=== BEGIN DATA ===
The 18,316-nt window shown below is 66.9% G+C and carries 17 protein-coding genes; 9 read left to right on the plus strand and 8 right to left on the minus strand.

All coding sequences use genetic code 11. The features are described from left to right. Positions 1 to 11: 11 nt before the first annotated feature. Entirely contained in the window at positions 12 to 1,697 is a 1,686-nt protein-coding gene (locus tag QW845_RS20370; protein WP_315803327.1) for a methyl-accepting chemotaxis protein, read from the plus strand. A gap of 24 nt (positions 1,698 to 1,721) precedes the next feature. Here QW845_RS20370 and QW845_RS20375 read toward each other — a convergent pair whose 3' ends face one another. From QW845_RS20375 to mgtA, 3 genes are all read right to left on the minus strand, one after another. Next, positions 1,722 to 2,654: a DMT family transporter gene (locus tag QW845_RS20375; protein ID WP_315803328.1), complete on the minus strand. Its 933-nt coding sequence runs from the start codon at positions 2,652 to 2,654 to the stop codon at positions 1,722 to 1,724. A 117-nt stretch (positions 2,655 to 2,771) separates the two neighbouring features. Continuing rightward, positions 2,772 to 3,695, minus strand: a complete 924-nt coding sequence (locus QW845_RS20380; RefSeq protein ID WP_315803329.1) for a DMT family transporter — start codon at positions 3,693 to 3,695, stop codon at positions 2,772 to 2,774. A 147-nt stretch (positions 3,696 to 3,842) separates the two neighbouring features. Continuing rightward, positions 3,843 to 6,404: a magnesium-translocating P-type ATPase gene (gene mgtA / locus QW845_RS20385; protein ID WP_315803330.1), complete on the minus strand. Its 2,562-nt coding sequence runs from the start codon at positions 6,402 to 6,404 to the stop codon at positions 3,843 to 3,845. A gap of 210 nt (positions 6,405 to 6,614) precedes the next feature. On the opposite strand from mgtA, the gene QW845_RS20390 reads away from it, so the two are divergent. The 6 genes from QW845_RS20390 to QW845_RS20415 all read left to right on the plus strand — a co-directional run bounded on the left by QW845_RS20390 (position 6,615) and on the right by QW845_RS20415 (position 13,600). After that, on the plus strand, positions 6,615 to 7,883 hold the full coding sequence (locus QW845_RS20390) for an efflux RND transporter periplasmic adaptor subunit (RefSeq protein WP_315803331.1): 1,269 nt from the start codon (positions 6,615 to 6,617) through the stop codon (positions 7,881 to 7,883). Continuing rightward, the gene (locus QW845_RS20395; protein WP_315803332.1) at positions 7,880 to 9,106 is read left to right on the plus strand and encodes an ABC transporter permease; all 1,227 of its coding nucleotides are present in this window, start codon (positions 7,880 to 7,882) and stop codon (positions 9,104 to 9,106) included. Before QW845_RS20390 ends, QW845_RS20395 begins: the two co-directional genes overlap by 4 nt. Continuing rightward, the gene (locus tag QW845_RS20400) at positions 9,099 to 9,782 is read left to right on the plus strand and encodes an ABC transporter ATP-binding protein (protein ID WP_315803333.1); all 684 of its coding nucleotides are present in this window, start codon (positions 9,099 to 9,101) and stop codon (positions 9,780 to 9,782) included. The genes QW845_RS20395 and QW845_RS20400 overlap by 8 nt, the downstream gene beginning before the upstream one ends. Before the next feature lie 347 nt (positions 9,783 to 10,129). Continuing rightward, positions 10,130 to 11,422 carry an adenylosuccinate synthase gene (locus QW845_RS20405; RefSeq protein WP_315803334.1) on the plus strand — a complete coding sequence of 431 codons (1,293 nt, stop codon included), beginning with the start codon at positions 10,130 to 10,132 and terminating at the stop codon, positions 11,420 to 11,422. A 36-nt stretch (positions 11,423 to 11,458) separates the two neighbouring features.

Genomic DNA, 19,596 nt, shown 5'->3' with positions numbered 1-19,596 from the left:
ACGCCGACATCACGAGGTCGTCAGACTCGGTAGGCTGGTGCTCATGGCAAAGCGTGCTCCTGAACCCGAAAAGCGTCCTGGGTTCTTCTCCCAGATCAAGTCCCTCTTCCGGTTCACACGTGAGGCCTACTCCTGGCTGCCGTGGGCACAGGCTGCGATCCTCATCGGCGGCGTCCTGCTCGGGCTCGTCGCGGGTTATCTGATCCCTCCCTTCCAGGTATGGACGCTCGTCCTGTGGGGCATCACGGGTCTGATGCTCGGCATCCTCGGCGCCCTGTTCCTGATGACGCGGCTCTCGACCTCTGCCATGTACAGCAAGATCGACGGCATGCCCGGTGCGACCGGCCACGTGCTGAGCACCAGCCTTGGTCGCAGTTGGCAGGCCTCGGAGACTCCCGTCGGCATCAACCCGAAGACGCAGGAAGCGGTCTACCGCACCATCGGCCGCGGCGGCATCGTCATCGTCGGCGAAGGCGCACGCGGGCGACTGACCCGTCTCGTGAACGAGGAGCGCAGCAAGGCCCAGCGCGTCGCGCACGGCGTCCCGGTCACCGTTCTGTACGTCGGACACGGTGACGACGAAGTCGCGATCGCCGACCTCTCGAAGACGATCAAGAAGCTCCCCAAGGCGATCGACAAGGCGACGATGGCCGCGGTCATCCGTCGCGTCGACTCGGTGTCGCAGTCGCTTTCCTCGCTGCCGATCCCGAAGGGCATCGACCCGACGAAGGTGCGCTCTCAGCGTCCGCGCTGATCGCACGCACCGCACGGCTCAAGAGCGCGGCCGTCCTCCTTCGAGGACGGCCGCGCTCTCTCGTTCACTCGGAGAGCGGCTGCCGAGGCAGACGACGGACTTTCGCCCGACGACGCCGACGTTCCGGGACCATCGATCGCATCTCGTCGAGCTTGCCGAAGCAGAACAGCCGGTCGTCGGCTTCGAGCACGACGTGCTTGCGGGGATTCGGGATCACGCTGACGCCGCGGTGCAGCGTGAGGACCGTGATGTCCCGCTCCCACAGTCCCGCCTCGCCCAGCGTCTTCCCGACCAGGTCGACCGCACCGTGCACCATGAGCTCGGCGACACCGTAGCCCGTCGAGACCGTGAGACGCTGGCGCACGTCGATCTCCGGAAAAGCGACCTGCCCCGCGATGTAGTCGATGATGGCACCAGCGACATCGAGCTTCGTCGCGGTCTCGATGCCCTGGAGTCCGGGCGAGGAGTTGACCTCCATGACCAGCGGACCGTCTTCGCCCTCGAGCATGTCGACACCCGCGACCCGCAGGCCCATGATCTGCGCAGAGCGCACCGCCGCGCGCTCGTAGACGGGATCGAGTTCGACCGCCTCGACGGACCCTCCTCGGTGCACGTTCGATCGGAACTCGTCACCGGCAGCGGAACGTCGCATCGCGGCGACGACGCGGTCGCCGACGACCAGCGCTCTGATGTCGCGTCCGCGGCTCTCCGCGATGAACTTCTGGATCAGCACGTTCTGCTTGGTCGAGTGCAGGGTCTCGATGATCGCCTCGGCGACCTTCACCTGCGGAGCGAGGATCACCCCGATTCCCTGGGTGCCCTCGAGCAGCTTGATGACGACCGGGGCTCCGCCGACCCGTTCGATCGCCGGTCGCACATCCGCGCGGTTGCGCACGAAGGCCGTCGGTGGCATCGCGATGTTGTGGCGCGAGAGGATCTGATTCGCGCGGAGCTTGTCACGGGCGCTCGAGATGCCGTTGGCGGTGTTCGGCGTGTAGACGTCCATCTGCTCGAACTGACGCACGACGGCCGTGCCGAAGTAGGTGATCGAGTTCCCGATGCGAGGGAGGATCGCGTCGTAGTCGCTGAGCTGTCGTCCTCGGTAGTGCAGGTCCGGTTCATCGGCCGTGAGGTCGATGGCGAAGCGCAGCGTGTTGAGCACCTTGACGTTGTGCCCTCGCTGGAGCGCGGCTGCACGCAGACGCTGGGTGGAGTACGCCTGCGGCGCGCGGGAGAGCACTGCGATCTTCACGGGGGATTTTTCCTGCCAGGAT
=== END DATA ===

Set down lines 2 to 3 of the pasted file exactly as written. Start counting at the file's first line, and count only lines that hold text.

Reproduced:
All coding sequences use genetic code 11. The features are described from left to right. Positions 1 to 11: 11 nt before the first annotated feature. Entirely contained in the window at positions 12 to 1,697 is a 1,686-nt protein-coding gene (locus tag QW845_RS20370; protein WP_315803327.1) for a methyl-accepting chemotaxis protein, read from the plus strand. A gap of 24 nt (positions 1,698 to 1,721) precedes the next feature. Here QW845_RS20370 and QW845_RS20375 read toward each other — a convergent pair whose 3' ends face one another. From QW845_RS20375 to mgtA, 3 genes are all read right to left on the minus strand, one after another. Next, positions 1,722 to 2,654: a DMT family transporter gene (locus tag QW845_RS20375; protein ID WP_315803328.1), complete on the minus strand. Its 933-nt coding sequence runs from the start codon at positions 2,652 to 2,654 to the stop codon at positions 1,722 to 1,724. A 117-nt stretch (positions 2,655 to 2,771) separates the two neighbouring features. Continuing rightward, positions 2,772 to 3,695, minus strand: a complete 924-nt coding sequence (locus QW845_RS20380; RefSeq protein ID WP_315803329.1) for a DMT family transporter — start codon at positions 3,693 to 3,695, stop codon at positions 2,772 to 2,774. A 147-nt stretch (positions 3,696 to 3,842) separates the two neighbouring features. Continuing rightward, positions 3,843 to 6,404: a magnesium-translocating P-type ATPase gene (gene mgtA / locus QW845_RS20385; protein ID WP_315803330.1), complete on the minus strand. Its 2,562-nt coding sequence runs from the start codon at positions 6,402 to 6,404 to the stop codon at positions 3,843 to 3,845. A gap of 210 nt (positions 6,405 to 6,614) precedes the next feature. On the opposite strand from mgtA, the gene QW845_RS20390 reads away from it, so the two are divergent. The 6 genes from QW845_RS20390 to QW845_RS20415 all read left to right on the plus strand — a co-directional run bounded on the left by QW845_RS20390 (position 6,615) and on the right by QW845_RS20415 (position 13,600). After that, on the plus strand, positions 6,615 to 7,883 hold the full coding sequence (locus QW845_RS20390) for an efflux RND transporter periplasmic adaptor subunit (RefSeq protein WP_315803331.1): 1,269 nt from the start codon (positions 6,615 to 6,617) through the stop codon (positions 7,881 to 7,883). Continuing rightward, the gene (locus QW845_RS20395; protein WP_315803332.1) at positions 7,880 to 9,106 is read left to right on the plus strand and encodes an ABC transporter permease; all 1,227 of its coding nucleotides are present in this window, start codon (positions 7,880 to 7,882) and stop codon (positions 9,104 to 9,106) included. Before QW845_RS20390 ends, QW845_RS20395 begins: the two co-directional genes overlap by 4 nt. Continuing rightward, the gene (locus tag QW845_RS20400) at positions 9,099 to 9,782 is read left to right on the plus strand and encodes an ABC transporter ATP-binding protein (protein ID WP_315803333.1); all 684 of its coding nucleotides are present in this window, start codon (positions 9,099 to 9,101) and stop codon (positions 9,780 to 9,782) included. The genes QW845_RS20395 and QW845_RS20400 overlap by 8 nt, the downstream gene beginning before the upstream one ends. Before the next feature lie 347 nt (positions 9,783 to 10,129). Continuing rightward, positions 10,130 to 11,422 carry an adenylosuccinate synthase gene (locus QW845_RS20405; RefSeq protein WP_315803334.1) on the plus strand — a complete coding sequence of 431 codons (1,293 nt, stop codon included), beginning with the start codon at positions 10,130 to 10,132 and terminating at the stop codon, positions 11,420 to 11,422. A 36-nt stretch (positions 11,423 to 11,458) separates the two neighbouring features.

Genomic DNA, 19,596 nt, shown 5'->3' with positions numbered 1-19,596 from the left: